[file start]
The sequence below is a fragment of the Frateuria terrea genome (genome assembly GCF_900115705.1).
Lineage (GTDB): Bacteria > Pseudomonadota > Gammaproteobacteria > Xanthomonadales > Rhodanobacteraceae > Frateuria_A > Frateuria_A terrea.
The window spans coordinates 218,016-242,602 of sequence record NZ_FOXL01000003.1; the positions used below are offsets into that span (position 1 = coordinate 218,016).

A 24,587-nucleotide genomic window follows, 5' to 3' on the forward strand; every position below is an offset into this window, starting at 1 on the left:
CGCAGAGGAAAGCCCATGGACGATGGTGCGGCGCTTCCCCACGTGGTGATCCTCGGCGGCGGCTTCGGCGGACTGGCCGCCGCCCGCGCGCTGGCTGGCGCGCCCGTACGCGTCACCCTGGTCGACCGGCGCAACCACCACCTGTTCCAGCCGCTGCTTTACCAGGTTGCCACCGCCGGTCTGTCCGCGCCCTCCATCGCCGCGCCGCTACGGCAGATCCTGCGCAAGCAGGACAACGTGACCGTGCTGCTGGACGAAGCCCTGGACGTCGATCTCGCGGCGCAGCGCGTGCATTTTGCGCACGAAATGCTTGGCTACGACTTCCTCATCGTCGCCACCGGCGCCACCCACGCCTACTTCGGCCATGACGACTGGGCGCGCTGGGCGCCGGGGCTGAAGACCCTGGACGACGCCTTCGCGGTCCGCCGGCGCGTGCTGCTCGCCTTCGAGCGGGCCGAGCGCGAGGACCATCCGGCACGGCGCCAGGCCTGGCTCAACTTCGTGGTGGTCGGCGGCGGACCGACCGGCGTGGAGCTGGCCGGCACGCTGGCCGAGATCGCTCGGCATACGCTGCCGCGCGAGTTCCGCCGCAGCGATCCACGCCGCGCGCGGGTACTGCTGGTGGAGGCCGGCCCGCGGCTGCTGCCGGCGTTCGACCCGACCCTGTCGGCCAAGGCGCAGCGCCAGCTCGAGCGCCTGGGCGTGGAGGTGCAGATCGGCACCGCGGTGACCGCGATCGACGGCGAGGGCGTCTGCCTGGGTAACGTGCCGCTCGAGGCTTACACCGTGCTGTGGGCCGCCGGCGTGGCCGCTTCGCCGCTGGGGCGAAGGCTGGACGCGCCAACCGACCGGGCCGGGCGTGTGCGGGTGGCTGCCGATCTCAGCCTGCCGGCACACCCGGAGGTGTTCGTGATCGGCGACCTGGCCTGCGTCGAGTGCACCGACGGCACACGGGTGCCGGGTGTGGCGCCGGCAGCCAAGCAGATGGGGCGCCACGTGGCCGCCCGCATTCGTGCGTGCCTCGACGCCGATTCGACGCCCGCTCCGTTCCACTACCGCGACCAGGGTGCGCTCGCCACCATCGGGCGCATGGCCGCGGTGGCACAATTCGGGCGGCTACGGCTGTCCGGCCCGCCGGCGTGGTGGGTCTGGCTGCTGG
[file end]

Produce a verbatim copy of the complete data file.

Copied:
The sequence below is a fragment of the Frateuria terrea genome (genome assembly GCF_900115705.1).
Lineage (GTDB): Bacteria > Pseudomonadota > Gammaproteobacteria > Xanthomonadales > Rhodanobacteraceae > Frateuria_A > Frateuria_A terrea.
The window spans coordinates 218,016-242,602 of sequence record NZ_FOXL01000003.1; the positions used below are offsets into that span (position 1 = coordinate 218,016).

A 24,587-nucleotide genomic window follows, 5' to 3' on the forward strand; every position below is an offset into this window, starting at 1 on the left:
CGCAGAGGAAAGCCCATGGACGATGGTGCGGCGCTTCCCCACGTGGTGATCCTCGGCGGCGGCTTCGGCGGACTGGCCGCCGCCCGCGCGCTGGCTGGCGCGCCCGTACGCGTCACCCTGGTCGACCGGCGCAACCACCACCTGTTCCAGCCGCTGCTTTACCAGGTTGCCACCGCCGGTCTGTCCGCGCCCTCCATCGCCGCGCCGCTACGGCAGATCCTGCGCAAGCAGGACAACGTGACCGTGCTGCTGGACGAAGCCCTGGACGTCGATCTCGCGGCGCAGCGCGTGCATTTTGCGCACGAAATGCTTGGCTACGACTTCCTCATCGTCGCCACCGGCGCCACCCACGCCTACTTCGGCCATGACGACTGGGCGCGCTGGGCGCCGGGGCTGAAGACCCTGGACGACGCCTTCGCGGTCCGCCGGCGCGTGCTGCTCGCCTTCGAGCGGGCCGAGCGCGAGGACCATCCGGCACGGCGCCAGGCCTGGCTCAACTTCGTGGTGGTCGGCGGCGGACCGACCGGCGTGGAGCTGGCCGGCACGCTGGCCGAGATCGCTCGGCATACGCTGCCGCGCGAGTTCCGCCGCAGCGATCCACGCCGCGCGCGGGTACTGCTGGTGGAGGCCGGCCCGCGGCTGCTGCCGGCGTTCGACCCGACCCTGTCGGCCAAGGCGCAGCGCCAGCTCGAGCGCCTGGGCGTGGAGGTGCAGATCGGCACCGCGGTGACCGCGATCGACGGCGAGGGCGTCTGCCTGGGTAACGTGCCGCTCGAGGCTTACACCGTGCTGTGGGCCGCCGGCGTGGCCGCTTCGCCGCTGGGGCGAAGGCTGGACGCGCCAACCGACCGGGCCGGGCGTGTGCGGGTGGCTGCCGATCTCAGCCTGCCGGCACACCCGGAGGTGTTCGTGATCGGCGACCTGGCCTGCGTCGAGTGCACCGACGGCACACGGGTGCCGGGTGTGGCGCCGGCAGCCAAGCAGATGGGGCGCCACGTGGCCGCCCGCATTCGTGCGTGCCTCGACGCCGATTCGACGCCCGCTCCGTTCCACTACCGCGACCAGGGTGCGCTCGCCACCATCGGGCGCATGGCCGCGGTGGCACAATTCGGGCGGCTACGGCTGTCCGGCCCGCCGGCGTGGTGGGTCTGGCTGCTGG